In a competitive market, things rarely happen because they are good for producers but not consumers, and this is something micropayment proponents have rarely understood. Many of the arguments in favor of micropayments argue that they will succeed because they will be good for information providers, even though it is the consumers who have all the money. This “Good for the producers” argument is especially hard to support in an environment where the competition is one click away.
So yes, I believe that the fundamentals of micropayments, namely being embraced by users, are impossible to achieve. Do this thought experiment: Assume there are two comparable sources of financial news, one that charges a penny a page, and one that charges a subscription. Other things being equal, which system would _you_ use?
Micropayments could only work in a system where the producers have monopoly control. In a competitive environment, user preference for predictable pricing and a desire to be spared the anxiety of the meter ticking will always make micropayments vulnerable to competition by alternate pricing schemes.
As for pay-per-view vs mandatory, one of the problems with wading into the micropayment tar pit is that there is no one definition of micropayments that covers all uses of that word. My working definition is two-fold:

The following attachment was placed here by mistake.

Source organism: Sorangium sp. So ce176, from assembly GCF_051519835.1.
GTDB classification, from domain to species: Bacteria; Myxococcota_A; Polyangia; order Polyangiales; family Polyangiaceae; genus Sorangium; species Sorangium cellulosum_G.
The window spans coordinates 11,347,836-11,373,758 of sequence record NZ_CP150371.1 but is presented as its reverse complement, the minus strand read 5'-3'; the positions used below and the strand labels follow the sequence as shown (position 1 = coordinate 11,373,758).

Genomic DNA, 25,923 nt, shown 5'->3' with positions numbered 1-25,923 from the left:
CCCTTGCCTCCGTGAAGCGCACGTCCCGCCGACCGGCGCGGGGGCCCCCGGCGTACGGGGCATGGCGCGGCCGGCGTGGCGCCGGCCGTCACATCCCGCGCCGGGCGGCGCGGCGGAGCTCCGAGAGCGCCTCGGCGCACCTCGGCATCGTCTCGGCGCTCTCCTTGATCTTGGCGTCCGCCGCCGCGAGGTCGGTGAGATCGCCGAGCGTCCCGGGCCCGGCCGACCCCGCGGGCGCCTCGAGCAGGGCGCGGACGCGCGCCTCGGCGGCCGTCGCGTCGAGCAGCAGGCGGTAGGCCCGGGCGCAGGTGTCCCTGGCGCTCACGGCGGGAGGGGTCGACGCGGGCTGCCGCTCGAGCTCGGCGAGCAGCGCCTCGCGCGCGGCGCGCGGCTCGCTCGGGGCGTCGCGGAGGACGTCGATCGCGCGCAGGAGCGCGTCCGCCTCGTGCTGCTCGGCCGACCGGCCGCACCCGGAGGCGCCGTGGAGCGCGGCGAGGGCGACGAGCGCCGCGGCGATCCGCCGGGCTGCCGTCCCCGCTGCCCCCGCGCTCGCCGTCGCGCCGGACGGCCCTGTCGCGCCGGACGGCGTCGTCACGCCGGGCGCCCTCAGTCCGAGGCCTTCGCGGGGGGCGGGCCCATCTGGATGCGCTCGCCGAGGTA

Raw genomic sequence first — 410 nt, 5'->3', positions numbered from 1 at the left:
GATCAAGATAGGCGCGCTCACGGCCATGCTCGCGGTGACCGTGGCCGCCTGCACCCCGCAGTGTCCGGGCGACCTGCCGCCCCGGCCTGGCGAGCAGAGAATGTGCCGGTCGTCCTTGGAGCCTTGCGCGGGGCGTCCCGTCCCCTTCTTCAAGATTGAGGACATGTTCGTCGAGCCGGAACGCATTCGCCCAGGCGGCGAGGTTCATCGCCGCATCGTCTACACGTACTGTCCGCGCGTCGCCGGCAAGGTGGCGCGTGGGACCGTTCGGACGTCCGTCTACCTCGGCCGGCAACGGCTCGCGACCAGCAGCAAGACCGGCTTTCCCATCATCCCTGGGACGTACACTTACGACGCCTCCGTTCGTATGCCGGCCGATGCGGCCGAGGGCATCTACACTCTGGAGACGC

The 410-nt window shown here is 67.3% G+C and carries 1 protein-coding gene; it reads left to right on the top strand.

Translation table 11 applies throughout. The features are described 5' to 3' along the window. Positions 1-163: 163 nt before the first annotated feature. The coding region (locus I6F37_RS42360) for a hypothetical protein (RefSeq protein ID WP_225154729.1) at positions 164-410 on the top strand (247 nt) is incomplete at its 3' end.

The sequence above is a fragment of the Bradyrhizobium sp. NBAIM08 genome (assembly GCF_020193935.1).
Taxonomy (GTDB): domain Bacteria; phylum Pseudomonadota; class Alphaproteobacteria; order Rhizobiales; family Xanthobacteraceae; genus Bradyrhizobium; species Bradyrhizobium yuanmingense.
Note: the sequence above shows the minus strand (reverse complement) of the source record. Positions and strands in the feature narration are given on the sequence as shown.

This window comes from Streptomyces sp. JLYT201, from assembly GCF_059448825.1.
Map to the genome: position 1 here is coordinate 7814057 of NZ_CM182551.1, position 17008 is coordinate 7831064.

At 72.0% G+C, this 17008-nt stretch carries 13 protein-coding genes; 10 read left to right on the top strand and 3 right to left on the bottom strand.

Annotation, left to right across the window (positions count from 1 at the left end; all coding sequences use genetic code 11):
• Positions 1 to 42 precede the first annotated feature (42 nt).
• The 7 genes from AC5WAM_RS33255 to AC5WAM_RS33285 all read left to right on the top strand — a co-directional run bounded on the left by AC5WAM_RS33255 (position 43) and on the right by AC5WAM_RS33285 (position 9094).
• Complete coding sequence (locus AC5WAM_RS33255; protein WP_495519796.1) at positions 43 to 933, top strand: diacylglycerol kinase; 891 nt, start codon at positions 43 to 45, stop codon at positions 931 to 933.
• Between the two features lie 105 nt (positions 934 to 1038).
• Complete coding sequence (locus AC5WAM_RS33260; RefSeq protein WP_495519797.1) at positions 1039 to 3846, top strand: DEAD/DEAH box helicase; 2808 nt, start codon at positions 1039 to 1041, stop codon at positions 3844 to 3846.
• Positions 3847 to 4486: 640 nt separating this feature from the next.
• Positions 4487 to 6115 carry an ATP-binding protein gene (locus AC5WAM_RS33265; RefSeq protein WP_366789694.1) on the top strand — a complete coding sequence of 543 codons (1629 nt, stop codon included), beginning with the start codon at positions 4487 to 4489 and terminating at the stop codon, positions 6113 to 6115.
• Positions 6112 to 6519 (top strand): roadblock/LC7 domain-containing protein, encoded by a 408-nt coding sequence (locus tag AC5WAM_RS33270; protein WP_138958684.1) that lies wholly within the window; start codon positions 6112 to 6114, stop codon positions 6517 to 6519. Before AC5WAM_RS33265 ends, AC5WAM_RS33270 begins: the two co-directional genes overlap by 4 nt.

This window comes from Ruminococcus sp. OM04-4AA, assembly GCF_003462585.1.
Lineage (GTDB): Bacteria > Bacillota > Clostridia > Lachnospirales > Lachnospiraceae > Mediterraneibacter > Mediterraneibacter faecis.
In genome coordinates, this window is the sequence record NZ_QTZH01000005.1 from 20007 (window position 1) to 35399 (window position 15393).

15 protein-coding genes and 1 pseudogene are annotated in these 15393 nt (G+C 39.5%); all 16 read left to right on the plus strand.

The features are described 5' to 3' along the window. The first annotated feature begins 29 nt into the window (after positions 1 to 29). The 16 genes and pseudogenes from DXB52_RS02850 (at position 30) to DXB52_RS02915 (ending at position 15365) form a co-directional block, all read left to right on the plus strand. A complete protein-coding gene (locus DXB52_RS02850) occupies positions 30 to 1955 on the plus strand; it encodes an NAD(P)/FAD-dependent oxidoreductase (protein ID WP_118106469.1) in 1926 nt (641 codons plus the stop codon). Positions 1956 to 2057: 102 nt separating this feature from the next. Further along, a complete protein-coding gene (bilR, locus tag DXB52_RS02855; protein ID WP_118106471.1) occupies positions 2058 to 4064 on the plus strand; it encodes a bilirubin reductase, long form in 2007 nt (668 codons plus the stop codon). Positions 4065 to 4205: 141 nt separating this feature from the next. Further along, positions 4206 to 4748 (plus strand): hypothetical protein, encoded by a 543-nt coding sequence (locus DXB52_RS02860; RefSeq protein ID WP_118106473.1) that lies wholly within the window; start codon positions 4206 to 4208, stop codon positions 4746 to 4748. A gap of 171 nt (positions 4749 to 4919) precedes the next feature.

A micropayment is any system that
a) assumes that some alternative to the present financial infrastructure is required, and
b) assumes that people will be content to participate in systems that generate automatic or all but automatic charges.
I specifically *don’t* think QPass and Paypal are micropayments, because they
a) use existing credit card infrastructure rather than creating alternative currency or transactions and
b) they interrupt the flow of the transaction in order to get your explicit approval.
I can use QPass to buy an article on the NY Times for $2.50, but I can also buy a used copy of “Hop On Pop” on Amazon for $2.00, and the Amazon interface is *less* intrusive than Qpass. Therefore, if Qpass is a micropayment system then so is one-click ordering, at which point I have no idea what a micropayment really is.
I think the real death of “micropayments” will be the increased flexibility of traditional financial institutions. The W3C “embedded micropayment” effort is completely stalled, QPass has lowered the price threshold for making purchase decisions into the single dollar range, and yet again (as with debit cards vs digicash “smart” cards in the mid-90s) the existing financial infrastructure will prove adequately flexible to handle charges for any size users are interested in transacting in.